A problem -- and an opportunity -- for the reinvention for the LTC industry is that 35,000 LTC beds must be redeveloped over the “next few years” according to the OLTCA panel.  That’s about half the LTC bed stock. 

Comments

  1. Great post. This is a low wage and union busting strategy, in addition to a strategy to shift money and power to the private sector. Many groups, across the political spectrum, argue for continuing care (home/community and residential) as substitution for hospitals without acknowledging that the costs are lower because compensation is lower and workers have less power, either unorganized or in decentralized unions. Hospitals are being redefined, with extended care, rehab beds and psych beds moved to LTC and "community", or just plain cut. Thanks for the post!

    ReplyDelete

Post a Comment

Popular posts from this blog

Health care funding falls, again

Real provincial government health care funding per-person has fallen again this year in Ontario, the third year in a row.  Since 2009 real funding per-person has fallen 2.6% -- $63 per person. 

Across Canada real per person funding is in its fourth consecutive year of increase. Since 2009, real provincial funding across Canada is up $89 -- 3.6%.
In fact the funding gap between Ontario and Canada as a whole has gown consistently for years (as set out below in current dollars).

Ontario funds health care less than any other province -- indeed, the province that funds health care the second least (B.C.) provides $185 more per person per year, 4.7% more.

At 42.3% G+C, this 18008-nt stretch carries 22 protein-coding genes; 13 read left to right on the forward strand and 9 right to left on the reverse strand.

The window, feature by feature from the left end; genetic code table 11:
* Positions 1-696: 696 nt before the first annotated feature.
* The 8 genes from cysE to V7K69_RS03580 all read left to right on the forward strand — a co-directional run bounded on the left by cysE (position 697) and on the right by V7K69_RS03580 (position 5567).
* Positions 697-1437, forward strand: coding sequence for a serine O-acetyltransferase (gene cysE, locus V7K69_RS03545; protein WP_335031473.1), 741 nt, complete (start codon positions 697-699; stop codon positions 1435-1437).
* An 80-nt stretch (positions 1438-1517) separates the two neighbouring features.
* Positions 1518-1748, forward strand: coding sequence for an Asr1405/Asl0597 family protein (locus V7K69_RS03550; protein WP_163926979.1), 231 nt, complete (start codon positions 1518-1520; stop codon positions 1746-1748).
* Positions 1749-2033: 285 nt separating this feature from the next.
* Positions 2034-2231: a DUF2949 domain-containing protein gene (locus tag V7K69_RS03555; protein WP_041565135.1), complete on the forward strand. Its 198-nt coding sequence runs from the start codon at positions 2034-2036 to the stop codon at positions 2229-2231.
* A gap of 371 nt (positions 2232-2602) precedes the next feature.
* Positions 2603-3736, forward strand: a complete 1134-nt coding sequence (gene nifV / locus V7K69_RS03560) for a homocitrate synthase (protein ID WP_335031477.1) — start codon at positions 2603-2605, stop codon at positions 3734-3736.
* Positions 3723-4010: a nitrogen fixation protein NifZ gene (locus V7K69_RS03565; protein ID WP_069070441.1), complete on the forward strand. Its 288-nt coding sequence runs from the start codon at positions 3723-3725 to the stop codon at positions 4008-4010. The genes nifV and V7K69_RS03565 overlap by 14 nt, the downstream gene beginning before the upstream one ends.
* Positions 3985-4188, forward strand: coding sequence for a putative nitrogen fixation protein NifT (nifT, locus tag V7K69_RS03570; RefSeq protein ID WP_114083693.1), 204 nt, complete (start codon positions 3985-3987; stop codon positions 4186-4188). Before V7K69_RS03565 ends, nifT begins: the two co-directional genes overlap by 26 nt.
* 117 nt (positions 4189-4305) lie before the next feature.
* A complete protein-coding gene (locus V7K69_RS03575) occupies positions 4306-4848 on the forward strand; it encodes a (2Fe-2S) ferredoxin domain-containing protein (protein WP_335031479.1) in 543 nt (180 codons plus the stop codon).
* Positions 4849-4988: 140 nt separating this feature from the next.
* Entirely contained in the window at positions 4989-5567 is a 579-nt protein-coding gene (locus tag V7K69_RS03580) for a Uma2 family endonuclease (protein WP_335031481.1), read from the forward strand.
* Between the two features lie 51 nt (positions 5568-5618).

Provincial health care spending in the rest of Canada (excluding Ontario) is now  $574 higher per person annually than in Ontario. 

 Ontario has not always provided lower than average health care funding increases-- but that has been the general pattern since 2005.
Private expenditures on health care have exceeded Ontario government increases …

Ontario long-term care staffing falls far short of other provinces

CUPE and others are campaigning for a legislated minimum average of four worked hours of nursing and personal care per resident per day in long-term care (LTC) facilities.  New research indicates that not only is LTC underfunded in Ontario, it is also understaffed compared to the other provinces. 
LTC staffing falls short:  The latest data published by the Canadian Institute for Health Information (and based on a mandatory survey undertaken by Statistics Canada) indicates that staffing at long-term care (LTC) facilities falls far short of other provinces. 
Part of this is driven by a low level of provincial funding for LTC.





Ontario has 0.575 health care full-time equivalent employees (FTEs) per bed staffed and in operation.[1]  The rest of Canada reports 0.665 health care FTEs.[2] The rest of Canada has 15.7% more health care staff per bed staffed and in operation than Ontario.[3] 


No other province reports fewer LTC health care staff per resident (or per bed) than Ontario.[4]

Occupancy r…

Six more problems with Public Private Partnerships (P3s)

The Auditor General (AG) has again identified issues in her annual reportwhich reflect problems with Ontario health care capacity and privatization.   First, here are six key problems with the maintenance of the 16 privatized P3 ("public private partnership") hospitals in Ontario:
There are long-term ongoing disputes with privatized P3 contractors over the P3 agreements, including about what is covered by the P3  (or “AFP” as the government likes to call them) contract.The hospitals are required to pay higher than reasonable rates tothe P3 contractor for  maintenance work the contractor has deemed to be outside of the P3 contract. Hospitals are almost forced to use P3 contractors to do maintenance work the contractors deem outside of the P3 contract or face the prospect of transferring the risk associated with maintaining the related hospital assets from the private-sector company back to the hospitalP3 companies with poor perf…